The status bar monitors that come in Mauricio’s code don’t work for me, however, because I’m running FreeBSD not Linux, and things like uptime and battery status get report differently. Also, there wasn’t any xmms control/monitoring. I have now fixed both of these problems, and invite others to partake of the goodness.
So: email@example.com – a ruby/wmii plugin defining status bar monitors which work under FreeBSD.
And: firstname.lastname@example.org – a ruby/wmii plugin defining an xmms status bar monitor, and some key bindings for simple control of xmms (play/pause; next; previous; forward 5 secs; back 5 secs; toggle shuffle; er, that’s it).
Status bar screenshot:
From left to right: xmms monitor displaying track name, time elapsed, shuffle status (“>” is normal, “@” is shuffle); current master volume; the “-N-” is a standard plugin so I say nothing here; temperature and CPU speed; load averages; uptime (h:mm); battery status and time remaining; date/time.
Comments, suggestions, bugfixes, criticisms of my appalling ruby code all welcome.
All the t-shirts I will ever need are at threadless. And if they aren’t, I can submit my own designs and have them voted on. Quality.
Shame they’re in America. Why isn’t there anything like this (or CafePress) but based in the UK? (At least, there wasn’t the last time I looked – is there now?) Seriously though, I could spend a lot of dollars here. If I had any. :-)
Interesting: nearlyfreespeech.net provide (US-based) web hosting on a pay-for-usage basis. $1.00 per gigabyte transferred, and $0.01 per megabyte-month of disk storage.
Gimboland currently consists of about 200MB of storage, and about 1.5GB per month bandwidth (somehow!). So that’d be about $3.50 per month. Not bad.
OTOH I’m only paying $11.95 per month now, which with the current exchange rate is still fairly peanuts. Plus I get to pay by direct debit, which nearlyfreespeech.net don’t seem to support. I’ve been pretty happy with webquarry‘s hosting, so I’m in no hurry to jump ship for the sake of a couple of quid per month. I may yet change my mind about this, however.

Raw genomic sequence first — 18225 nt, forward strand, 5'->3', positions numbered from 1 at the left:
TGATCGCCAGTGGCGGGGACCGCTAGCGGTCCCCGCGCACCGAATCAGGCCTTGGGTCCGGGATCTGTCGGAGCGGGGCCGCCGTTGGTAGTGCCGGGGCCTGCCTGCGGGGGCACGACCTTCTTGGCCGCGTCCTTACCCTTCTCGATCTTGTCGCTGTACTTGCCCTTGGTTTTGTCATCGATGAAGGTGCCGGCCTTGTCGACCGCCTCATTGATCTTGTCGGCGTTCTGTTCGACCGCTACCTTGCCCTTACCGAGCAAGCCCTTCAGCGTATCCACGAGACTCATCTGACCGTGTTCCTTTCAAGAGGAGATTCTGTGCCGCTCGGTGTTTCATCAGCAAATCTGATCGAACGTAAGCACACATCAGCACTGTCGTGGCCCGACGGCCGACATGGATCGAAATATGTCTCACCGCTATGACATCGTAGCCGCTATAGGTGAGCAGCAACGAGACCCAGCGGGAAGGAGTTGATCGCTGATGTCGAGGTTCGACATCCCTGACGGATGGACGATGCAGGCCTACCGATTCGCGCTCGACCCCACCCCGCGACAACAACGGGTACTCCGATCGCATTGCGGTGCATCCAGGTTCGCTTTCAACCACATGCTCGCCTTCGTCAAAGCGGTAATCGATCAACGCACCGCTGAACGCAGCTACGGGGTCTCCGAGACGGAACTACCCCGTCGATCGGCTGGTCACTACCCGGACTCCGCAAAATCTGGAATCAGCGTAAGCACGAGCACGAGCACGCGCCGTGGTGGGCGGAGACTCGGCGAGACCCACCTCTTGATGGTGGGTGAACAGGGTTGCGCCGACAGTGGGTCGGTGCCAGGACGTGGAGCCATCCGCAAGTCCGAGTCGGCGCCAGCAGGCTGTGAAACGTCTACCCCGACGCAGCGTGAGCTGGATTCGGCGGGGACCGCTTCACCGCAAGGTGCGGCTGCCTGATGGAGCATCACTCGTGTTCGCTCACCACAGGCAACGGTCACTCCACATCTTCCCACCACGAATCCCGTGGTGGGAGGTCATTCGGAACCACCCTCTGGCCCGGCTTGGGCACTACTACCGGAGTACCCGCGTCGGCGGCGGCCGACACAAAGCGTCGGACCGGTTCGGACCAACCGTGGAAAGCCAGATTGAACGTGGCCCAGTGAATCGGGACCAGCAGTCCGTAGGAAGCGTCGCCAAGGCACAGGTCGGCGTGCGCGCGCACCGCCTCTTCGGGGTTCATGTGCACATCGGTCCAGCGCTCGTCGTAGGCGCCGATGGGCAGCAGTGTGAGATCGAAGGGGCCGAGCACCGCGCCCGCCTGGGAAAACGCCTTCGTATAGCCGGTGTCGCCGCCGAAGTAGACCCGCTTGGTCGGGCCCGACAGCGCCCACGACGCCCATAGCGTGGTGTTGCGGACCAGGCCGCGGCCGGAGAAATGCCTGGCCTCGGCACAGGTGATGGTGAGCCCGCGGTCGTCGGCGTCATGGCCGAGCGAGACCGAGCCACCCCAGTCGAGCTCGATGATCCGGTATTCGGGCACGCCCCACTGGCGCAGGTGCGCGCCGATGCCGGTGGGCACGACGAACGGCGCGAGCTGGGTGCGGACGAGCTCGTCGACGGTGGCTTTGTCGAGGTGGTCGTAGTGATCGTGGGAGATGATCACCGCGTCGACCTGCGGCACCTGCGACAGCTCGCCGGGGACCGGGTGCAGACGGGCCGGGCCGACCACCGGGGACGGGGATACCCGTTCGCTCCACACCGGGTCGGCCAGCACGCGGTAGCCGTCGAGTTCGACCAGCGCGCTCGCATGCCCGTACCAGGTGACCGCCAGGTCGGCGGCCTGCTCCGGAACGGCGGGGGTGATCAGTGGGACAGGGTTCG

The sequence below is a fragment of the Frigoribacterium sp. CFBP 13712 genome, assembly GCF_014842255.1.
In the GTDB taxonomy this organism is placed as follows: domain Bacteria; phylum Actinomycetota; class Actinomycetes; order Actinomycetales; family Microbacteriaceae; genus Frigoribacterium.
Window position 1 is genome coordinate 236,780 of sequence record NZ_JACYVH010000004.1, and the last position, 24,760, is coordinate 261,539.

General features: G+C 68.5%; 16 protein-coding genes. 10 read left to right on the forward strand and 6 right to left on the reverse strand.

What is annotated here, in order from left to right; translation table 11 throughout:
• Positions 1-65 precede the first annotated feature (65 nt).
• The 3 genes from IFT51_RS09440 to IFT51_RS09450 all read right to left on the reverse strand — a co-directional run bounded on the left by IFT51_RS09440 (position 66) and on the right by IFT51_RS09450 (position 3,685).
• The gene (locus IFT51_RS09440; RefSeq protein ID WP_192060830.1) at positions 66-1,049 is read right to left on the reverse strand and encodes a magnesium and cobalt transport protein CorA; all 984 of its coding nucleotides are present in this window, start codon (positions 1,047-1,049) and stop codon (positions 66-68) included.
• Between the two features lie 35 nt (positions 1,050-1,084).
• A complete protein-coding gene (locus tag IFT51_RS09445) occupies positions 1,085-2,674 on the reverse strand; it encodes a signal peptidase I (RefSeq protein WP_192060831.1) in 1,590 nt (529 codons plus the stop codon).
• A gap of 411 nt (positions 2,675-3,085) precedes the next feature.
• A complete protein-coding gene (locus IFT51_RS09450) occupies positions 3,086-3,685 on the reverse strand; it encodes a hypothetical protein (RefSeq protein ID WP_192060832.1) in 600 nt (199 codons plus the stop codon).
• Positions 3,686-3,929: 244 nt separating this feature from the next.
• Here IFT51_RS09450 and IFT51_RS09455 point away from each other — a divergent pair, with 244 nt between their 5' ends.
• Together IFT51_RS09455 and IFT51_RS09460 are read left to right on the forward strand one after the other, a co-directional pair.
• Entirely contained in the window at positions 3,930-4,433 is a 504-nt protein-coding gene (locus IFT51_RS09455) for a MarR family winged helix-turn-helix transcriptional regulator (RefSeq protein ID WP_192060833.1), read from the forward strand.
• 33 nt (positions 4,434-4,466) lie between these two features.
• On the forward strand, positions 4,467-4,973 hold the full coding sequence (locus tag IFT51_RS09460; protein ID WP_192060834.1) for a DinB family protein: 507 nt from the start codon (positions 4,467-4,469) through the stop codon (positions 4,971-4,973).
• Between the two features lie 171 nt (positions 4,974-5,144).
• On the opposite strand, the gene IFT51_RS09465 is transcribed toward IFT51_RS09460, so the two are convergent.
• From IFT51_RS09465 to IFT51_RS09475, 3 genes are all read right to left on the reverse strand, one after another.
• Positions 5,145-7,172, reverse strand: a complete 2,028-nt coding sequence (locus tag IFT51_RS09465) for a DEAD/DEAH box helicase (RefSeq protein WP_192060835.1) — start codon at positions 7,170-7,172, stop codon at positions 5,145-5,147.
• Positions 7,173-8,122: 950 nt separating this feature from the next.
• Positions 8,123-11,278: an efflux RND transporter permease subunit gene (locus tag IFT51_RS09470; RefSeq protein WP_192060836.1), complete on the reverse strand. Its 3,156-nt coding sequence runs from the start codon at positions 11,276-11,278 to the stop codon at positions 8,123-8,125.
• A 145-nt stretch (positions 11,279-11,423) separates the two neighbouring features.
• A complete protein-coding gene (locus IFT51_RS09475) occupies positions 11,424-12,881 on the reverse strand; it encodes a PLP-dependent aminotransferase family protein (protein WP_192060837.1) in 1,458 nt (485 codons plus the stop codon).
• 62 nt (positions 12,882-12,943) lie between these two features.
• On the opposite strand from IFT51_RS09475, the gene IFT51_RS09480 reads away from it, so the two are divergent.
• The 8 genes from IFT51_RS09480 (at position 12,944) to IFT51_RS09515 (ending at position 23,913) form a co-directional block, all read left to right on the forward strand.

Anyway, in the meantime, maybe someone else will find this interesting/useful…?
This coming Saturday sees my glorious musical return to Aberavon, scene of my first (now legendary) gig, oh so many years ago.
This time round there won’t be any bleep or samples, but there will still be plenty of thumping drums – I’ll be there as part of drum troupe Shiko, laying down some African rhythms for the delectation of the good folk at the Sandfields Aberavon Beach Festival.
We’ll be playing at 1pm. Come and see! And hear!
If the following paragraph doesn’t cause you to nod knowingly, you really should read the whole article. (BTW, I’ve changed the figures to percentages, for enhanced legibility by non mathematicians).
Suppose that NSA’s system is really, really, really good, really, really good, with an accuracy rate of 90%, and a misidentification rate of .001%, which means that only 3,000 innocent people are misidentified as terrorists. With these suppositions, then the probability that people are terrorists given that NSA’s system of surveillance identifies them as terrorists is only 23%, which is far from 100% and well below flipping a coin. NSA’s domestic monitoring of everyone’s email and phone calls is useless for finding terrorists.
This kind of result is often very suprising and non-intuitive, and hence important. When reality diverges from “common sense”, we need to understand why, so we can explain it to people who like to trust “common sense” in their decision making processes (eg Daily Mail readers ;-) ). This kind of result crops up all over the place… I first came across it in the context of medical diagnosis, where it basically explains why misdiagnosis happens so often. Quite simply, the numbers are just stacked against us. There’s nothing we can do about it – we just have to understand what’s happening and get on with it.